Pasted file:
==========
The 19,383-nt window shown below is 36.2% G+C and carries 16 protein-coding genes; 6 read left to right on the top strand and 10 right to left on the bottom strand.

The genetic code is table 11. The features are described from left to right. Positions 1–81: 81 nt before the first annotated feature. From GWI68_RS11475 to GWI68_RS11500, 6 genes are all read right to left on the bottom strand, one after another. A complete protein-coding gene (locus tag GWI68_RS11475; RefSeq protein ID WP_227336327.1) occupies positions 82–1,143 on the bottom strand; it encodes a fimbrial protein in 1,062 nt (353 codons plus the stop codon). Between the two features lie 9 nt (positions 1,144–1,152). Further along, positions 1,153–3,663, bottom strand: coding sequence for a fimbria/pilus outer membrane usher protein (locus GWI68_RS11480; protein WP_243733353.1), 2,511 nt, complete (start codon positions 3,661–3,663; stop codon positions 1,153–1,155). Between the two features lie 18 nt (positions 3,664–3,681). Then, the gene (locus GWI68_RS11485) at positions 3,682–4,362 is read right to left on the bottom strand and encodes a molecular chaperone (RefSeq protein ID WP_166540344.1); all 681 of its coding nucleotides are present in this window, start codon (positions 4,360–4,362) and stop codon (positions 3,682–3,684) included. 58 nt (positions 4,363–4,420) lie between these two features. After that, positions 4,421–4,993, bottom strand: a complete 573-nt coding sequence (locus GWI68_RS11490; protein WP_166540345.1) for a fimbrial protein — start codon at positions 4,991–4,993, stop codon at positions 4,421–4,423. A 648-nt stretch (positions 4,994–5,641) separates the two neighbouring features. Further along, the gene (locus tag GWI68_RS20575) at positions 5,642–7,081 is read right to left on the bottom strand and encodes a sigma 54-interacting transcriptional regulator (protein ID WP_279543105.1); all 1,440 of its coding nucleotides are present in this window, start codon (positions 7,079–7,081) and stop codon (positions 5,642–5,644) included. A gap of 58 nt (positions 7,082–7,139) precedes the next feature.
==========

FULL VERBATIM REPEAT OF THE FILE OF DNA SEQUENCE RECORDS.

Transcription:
The 19,383-nt window shown below is 36.2% G+C and carries 16 protein-coding genes; 6 read left to right on the top strand and 10 right to left on the bottom strand.

The genetic code is table 11. The features are described from left to right. Positions 1–81: 81 nt before the first annotated feature. From GWI68_RS11475 to GWI68_RS11500, 6 genes are all read right to left on the bottom strand, one after another. A complete protein-coding gene (locus tag GWI68_RS11475; RefSeq protein ID WP_227336327.1) occupies positions 82–1,143 on the bottom strand; it encodes a fimbrial protein in 1,062 nt (353 codons plus the stop codon). Between the two features lie 9 nt (positions 1,144–1,152). Further along, positions 1,153–3,663, bottom strand: coding sequence for a fimbria/pilus outer membrane usher protein (locus GWI68_RS11480; protein WP_243733353.1), 2,511 nt, complete (start codon positions 3,661–3,663; stop codon positions 1,153–1,155). Between the two features lie 18 nt (positions 3,664–3,681). Then, the gene (locus GWI68_RS11485) at positions 3,682–4,362 is read right to left on the bottom strand and encodes a molecular chaperone (RefSeq protein ID WP_166540344.1); all 681 of its coding nucleotides are present in this window, start codon (positions 4,360–4,362) and stop codon (positions 3,682–3,684) included. 58 nt (positions 4,363–4,420) lie between these two features. After that, positions 4,421–4,993, bottom strand: a complete 573-nt coding sequence (locus GWI68_RS11490; protein WP_166540345.1) for a fimbrial protein — start codon at positions 4,991–4,993, stop codon at positions 4,421–4,423. A 648-nt stretch (positions 4,994–5,641) separates the two neighbouring features. Further along, the gene (locus tag GWI68_RS20575) at positions 5,642–7,081 is read right to left on the bottom strand and encodes a sigma 54-interacting transcriptional regulator (protein ID WP_279543105.1); all 1,440 of its coding nucleotides are present in this window, start codon (positions 7,079–7,081) and stop codon (positions 5,642–5,644) included. A gap of 58 nt (positions 7,082–7,139) precedes the next feature.